(San José, Costa Rica – January 29, 2020). Last Monday January 27, a bill was officially published in Costa Rica’s official Gazette to modify Article 1 of the country’s Wildlife Conservation Law, which would restore the Ministry of Environment (MINAE) as the entity charged with protecting them.
Sharks haven’t been considered wildlife in Costa Rica since May of 2017, when the State promulgated that they were commercial species of fish (DE 40379 MAG MINAE). Consequently, MINAE was stripped of its authority over sharks and the Wildlife Conservation Law could no longer be applied, delivering this authority to the Costa Rican Fisheries Institute (INCOPESCA) with a mandate to apply the Fisheries Law for the alleged protection of sharks. Nonetheless, according to the justification of the bill to reform the Wildlife Conservation Law, DE 40379 MAG MINAE is contrary to the Principle of Non-Regression and the Precautionary Principle.
“The Fisheries Law is a fisheries production law that has demonstrated, over and over again, that it is uncapable of stopping the overfishing and extinction process that sharks currently face,” affirmed Jeffry Madrigal of the Costa Rican non-profit Endangered Marine Species Rescue Center (CREMA). “Products of threated shark species are currently exported and consumed domestically, activities that would otherwise be restricted if the Wildlife Conservation Law was implemented,” denounced Madrigal. “Important jurisprudence was issued by the Constitutional Court when it banned the hunting of green turtles in 1999”, announced Randall Arauz, of the Colorado based non-profit Fins Attached Marine Research and Conservation.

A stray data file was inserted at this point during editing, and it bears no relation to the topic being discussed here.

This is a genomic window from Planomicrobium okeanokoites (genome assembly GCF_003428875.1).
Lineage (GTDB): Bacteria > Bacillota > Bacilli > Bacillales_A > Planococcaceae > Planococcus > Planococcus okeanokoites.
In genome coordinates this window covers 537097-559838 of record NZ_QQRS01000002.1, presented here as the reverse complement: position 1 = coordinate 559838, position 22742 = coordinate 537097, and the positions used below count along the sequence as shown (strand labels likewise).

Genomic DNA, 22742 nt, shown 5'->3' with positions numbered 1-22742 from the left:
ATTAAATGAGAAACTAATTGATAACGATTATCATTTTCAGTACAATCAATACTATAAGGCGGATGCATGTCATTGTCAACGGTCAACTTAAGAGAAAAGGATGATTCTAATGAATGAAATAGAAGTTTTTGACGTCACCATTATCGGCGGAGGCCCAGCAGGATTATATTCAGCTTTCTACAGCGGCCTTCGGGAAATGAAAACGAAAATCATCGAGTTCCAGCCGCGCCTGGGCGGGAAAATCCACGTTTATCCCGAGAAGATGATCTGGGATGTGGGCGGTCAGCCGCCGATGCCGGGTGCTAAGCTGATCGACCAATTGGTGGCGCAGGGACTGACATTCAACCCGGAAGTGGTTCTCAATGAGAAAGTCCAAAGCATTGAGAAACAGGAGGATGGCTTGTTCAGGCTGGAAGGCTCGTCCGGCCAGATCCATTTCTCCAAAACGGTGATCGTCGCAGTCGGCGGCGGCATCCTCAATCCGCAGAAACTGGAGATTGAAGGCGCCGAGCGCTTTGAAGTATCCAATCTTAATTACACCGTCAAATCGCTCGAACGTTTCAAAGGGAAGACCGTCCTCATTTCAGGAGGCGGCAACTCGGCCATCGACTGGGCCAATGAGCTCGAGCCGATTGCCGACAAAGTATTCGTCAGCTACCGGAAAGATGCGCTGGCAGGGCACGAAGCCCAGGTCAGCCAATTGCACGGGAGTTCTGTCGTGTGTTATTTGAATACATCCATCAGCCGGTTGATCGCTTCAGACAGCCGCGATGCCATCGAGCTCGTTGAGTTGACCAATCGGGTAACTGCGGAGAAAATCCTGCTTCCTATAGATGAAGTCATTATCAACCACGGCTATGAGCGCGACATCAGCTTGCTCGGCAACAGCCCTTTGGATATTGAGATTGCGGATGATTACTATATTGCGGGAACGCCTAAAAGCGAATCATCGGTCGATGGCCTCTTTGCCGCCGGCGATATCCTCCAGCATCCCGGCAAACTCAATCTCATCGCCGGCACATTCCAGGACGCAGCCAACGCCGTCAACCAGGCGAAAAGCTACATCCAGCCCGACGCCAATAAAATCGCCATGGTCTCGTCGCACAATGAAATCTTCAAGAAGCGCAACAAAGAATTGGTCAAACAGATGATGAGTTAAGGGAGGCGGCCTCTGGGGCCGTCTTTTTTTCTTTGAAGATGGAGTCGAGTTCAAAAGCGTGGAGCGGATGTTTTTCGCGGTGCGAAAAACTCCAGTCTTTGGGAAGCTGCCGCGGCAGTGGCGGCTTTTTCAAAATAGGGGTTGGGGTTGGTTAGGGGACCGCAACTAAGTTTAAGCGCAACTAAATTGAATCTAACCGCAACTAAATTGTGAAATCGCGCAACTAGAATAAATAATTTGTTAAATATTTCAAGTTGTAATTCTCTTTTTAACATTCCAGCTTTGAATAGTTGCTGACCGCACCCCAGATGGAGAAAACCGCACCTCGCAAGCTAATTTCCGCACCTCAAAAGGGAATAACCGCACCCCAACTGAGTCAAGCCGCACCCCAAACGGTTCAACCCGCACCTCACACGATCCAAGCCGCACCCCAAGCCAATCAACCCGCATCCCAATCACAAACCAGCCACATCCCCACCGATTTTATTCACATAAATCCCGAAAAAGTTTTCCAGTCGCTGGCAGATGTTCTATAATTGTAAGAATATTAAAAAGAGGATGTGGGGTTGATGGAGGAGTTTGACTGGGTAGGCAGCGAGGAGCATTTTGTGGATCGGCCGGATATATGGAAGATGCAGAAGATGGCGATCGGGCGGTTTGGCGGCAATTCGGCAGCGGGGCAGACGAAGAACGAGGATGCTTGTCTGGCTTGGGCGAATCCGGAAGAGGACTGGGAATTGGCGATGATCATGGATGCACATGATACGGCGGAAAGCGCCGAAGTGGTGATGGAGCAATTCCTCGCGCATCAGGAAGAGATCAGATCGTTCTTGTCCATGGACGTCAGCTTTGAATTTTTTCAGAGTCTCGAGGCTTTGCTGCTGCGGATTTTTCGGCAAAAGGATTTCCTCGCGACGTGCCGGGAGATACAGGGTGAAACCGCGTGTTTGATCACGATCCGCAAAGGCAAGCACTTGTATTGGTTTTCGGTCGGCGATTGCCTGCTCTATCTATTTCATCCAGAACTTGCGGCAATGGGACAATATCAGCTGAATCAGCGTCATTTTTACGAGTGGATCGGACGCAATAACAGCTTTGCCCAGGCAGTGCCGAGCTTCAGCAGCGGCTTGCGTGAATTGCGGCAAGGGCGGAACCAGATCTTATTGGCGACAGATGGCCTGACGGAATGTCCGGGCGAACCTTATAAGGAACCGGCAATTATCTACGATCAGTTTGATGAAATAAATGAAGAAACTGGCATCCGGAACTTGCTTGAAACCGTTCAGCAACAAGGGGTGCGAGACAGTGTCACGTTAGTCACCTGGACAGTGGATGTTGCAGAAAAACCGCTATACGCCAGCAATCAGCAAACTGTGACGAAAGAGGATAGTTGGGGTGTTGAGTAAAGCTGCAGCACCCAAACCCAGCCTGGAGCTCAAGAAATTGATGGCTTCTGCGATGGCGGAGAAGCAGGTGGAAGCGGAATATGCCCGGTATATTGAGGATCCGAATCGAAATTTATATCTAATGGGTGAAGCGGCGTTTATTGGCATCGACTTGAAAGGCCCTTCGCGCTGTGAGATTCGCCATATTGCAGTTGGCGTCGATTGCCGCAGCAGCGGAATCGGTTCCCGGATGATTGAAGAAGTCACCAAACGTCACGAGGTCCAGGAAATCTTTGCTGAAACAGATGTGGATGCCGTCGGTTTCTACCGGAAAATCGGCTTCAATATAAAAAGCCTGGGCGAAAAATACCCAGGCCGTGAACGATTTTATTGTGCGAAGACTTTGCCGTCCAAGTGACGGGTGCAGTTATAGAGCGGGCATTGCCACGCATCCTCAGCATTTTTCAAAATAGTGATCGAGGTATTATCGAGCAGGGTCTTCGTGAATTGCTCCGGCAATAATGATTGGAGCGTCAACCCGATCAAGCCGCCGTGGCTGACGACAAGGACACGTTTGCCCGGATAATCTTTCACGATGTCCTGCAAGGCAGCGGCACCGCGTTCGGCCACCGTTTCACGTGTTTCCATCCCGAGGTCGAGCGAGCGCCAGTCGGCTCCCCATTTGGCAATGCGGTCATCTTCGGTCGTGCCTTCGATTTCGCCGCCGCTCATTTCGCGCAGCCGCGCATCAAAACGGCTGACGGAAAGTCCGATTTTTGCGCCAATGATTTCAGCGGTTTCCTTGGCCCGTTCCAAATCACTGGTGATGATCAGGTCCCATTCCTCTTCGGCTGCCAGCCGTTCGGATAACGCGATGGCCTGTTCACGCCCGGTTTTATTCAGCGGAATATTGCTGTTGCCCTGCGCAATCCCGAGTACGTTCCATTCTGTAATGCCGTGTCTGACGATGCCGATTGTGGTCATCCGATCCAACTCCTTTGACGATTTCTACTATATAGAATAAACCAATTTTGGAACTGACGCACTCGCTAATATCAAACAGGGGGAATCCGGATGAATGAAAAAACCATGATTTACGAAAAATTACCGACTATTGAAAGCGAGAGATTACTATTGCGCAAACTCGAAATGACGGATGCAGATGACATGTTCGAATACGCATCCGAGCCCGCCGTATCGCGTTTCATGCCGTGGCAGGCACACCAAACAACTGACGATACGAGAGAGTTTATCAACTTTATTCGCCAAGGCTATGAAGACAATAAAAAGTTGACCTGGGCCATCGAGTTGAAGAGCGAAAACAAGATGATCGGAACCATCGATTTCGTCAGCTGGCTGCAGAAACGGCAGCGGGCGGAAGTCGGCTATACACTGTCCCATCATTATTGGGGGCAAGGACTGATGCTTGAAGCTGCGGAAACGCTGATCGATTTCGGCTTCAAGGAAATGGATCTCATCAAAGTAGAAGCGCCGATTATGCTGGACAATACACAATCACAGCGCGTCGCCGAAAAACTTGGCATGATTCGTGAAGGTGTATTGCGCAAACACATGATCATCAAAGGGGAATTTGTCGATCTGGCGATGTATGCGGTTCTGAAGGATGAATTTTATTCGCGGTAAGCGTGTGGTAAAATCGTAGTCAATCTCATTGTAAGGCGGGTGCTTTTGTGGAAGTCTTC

“The Constitutional Court ruled that an Endangered species could never be considered of commercial interest, and the doing so was a violation of the international wildlife conservation conventions that the country has signed and ratified,” recalled Arauz. “Sharks are essential for the health of marine ecosystems, and thus their continued capacity to provide the ecosystem services we demand as humanity,” explained Carolina Ramírez, director of the United for Sharks campaign. “Several benefits stem from the bill to modify the Wildlife Conservation Law, as it allows to procure the sustainability of fisheries, foster socio-economic development in coastal communities, and defend public health”, held Ramírez.
The bill must now be assigned a Commission to initiate a consultation process. It is expected that within a matter of year the bill could be ready for a first plenary vote. For more information:
Unidos por los Tiburones
+506 8813 6584
Fins Attached Marine Research and Conservation
+506 8708 8253
Centro Rescate de Especies Marinas Amenazadas CREMA
+506 8859 6514